I’ve had the privilege of knowing Sana Choudary for a couple of years now.  I took  my mobile start-up through the Yetizen accelerator program, so I know, first hand, that the issue of women in tech is something she feels needs to be, and CAN BE brought to parity.

She’s is putting together a new conference that focuses on how women can improve the way they do business NOW, is what is still a male-centric industry.  Not discuss, not protest, but rather develop strategies that are applicable to the business world in its current state.  The more of us that step up and make our businesses shine, the more of us there will be to serve as examples, as inspirations to the women that come next.

Go buy a ticket!



The Djinni and the Bottle

Person of Interest Logo S02

Person of Interest Logo S02


When the shows creators were quizzed about the reveal of PRISM (IRL) they mentioned that they were surprised by the relative non-reaction of the general populace here in the US.  The idea that citizens might not actually care all that much about the Govt. being able to play the ultimate peeping tom was not what they had expected.  Within the show, however, they finally seem to have found their new footing.

See, there is this psychological barrier, this “djinni in a bottle” effect that we have with regards to technology and scientific effort.  You often have several groups all pushing towards the same goal, be it the splitting of the atom, the development of wearable technologies, the creation of a shampoo that doesn’t sting when it gets in your eyes, and they can often run neck and neck when it comes to approaching the finish line.  Oftentimes everyone hits a wall and the research just spins its wheels for a few years (or decades).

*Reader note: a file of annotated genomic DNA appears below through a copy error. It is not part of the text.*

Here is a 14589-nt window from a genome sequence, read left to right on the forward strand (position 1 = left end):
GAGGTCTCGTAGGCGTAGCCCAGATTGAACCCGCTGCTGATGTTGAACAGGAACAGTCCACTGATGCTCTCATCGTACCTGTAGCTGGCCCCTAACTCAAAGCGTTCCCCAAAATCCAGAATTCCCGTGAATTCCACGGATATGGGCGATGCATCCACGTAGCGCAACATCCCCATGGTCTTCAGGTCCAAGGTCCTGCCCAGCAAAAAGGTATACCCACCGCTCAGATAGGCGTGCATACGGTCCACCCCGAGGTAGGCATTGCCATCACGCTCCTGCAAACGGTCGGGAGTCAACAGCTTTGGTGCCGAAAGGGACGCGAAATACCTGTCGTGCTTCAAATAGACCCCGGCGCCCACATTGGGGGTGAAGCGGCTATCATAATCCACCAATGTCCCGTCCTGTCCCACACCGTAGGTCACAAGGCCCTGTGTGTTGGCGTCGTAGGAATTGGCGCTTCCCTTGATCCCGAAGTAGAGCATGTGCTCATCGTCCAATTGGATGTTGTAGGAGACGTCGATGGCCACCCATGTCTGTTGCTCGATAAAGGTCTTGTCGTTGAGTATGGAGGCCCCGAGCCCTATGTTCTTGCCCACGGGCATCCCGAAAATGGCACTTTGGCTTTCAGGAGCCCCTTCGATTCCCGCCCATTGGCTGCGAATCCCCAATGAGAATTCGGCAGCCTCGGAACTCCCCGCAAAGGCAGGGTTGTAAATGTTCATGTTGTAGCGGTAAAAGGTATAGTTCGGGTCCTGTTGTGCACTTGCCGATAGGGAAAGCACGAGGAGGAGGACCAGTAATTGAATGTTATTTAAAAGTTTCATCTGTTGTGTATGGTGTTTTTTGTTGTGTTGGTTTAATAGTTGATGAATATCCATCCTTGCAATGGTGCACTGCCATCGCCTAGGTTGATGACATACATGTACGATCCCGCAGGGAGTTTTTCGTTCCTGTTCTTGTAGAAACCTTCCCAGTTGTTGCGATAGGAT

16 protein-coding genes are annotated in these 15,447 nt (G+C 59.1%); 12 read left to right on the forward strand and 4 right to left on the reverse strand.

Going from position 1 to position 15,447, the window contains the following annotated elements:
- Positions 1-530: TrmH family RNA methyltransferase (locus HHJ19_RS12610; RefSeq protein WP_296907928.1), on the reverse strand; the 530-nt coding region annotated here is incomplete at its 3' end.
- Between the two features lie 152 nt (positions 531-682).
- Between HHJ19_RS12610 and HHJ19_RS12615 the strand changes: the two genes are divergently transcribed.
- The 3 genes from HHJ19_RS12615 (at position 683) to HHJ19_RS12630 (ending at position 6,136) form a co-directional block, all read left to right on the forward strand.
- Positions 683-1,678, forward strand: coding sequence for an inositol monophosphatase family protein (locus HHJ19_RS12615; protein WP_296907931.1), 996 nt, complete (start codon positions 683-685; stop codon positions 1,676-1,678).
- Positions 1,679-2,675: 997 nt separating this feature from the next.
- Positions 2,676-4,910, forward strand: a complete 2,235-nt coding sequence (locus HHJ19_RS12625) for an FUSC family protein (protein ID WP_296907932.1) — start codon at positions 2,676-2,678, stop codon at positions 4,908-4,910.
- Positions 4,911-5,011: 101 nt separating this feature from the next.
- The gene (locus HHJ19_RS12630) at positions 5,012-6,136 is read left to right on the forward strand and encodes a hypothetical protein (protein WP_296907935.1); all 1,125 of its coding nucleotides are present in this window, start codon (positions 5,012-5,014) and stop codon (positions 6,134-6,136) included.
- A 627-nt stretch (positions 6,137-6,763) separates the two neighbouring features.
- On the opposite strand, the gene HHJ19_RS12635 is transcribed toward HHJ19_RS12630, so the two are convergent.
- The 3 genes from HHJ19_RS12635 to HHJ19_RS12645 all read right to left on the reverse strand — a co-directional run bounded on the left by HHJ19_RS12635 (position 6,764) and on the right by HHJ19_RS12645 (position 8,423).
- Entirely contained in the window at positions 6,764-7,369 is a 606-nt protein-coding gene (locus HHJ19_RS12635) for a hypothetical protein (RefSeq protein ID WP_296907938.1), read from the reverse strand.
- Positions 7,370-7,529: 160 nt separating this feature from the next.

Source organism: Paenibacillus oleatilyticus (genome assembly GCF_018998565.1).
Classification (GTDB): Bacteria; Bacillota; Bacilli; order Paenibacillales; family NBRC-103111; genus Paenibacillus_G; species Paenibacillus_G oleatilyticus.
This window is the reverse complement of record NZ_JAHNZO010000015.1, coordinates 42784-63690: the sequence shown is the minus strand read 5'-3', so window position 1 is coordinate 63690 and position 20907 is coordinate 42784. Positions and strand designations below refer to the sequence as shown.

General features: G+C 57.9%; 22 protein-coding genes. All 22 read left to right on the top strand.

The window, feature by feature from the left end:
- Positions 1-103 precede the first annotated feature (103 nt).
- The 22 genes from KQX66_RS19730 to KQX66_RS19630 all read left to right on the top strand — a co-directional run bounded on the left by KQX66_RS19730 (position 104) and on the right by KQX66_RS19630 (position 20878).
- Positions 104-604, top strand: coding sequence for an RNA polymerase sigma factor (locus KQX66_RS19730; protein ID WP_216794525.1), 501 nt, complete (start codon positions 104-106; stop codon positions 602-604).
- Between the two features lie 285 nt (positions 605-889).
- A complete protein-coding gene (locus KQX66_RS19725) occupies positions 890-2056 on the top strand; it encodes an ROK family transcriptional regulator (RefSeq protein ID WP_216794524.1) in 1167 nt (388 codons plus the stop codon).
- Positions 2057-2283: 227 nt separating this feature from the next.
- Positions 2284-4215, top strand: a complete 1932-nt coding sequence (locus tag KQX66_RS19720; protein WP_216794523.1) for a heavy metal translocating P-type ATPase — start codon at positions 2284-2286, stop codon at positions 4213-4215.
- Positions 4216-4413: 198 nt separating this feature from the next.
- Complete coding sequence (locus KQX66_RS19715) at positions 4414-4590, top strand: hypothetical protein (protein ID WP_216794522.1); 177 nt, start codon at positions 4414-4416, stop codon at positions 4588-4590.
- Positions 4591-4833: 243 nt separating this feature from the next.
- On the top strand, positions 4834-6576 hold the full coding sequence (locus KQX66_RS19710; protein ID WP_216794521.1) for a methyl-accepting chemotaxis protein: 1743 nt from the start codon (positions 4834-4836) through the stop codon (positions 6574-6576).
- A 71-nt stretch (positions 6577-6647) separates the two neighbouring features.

But eventually someone breaks through.  Sometimes it’s a newcomer with deep pockets backing a new team (like Google with Glass) sometimes it’s a team that’s been working on solving the problem for years and a piece of new research or tech kicks them over into the winner’s circle. But in almost all cases, once that barrier has been broken, once one person or team has made the discovery, more follow, and usually swiftly.

But the tragic thing is that oftentimes, the group that makes the discovery, who breaks the barrier first is not the group that survives.  They are not the ones who figure out how to use the technology, or turn it into a viable product.  Sometimes they get crushed and bought up by a company that played it safer, or a group that came late to the party, sometimes the discovery sits idle for years.

In POI, that djinni is now well and truly out of the bottle.  Rather than trying to recruit Finch and his team, the Desima group has simply gone around, acquiring a parallel technology and preparing to crush (in a very literal fashion) any and all competitors.  We are looking at the difference in mindset between Finch (who proposed the Machine as a Shield, as a defensive tool) and Desima (who is interested only in the business of running the world).  Historically, IRL, the groups who are more business minded generally come out the winners.  I’m looking forward (perhaps apprehensively) to seeing how POI’s creators resolve this conflict in their own (already eerily predictive) created universe.


A last note, y’all may have noticed that I keep the comments closed on this blog.  I am, however, always willing to talk about any of these posts, so come find me on G+ if you like.  The blog is perpetually fighting SPAM posts (even with CAPTCHA and other safeguards in place) so I keep the comments closed.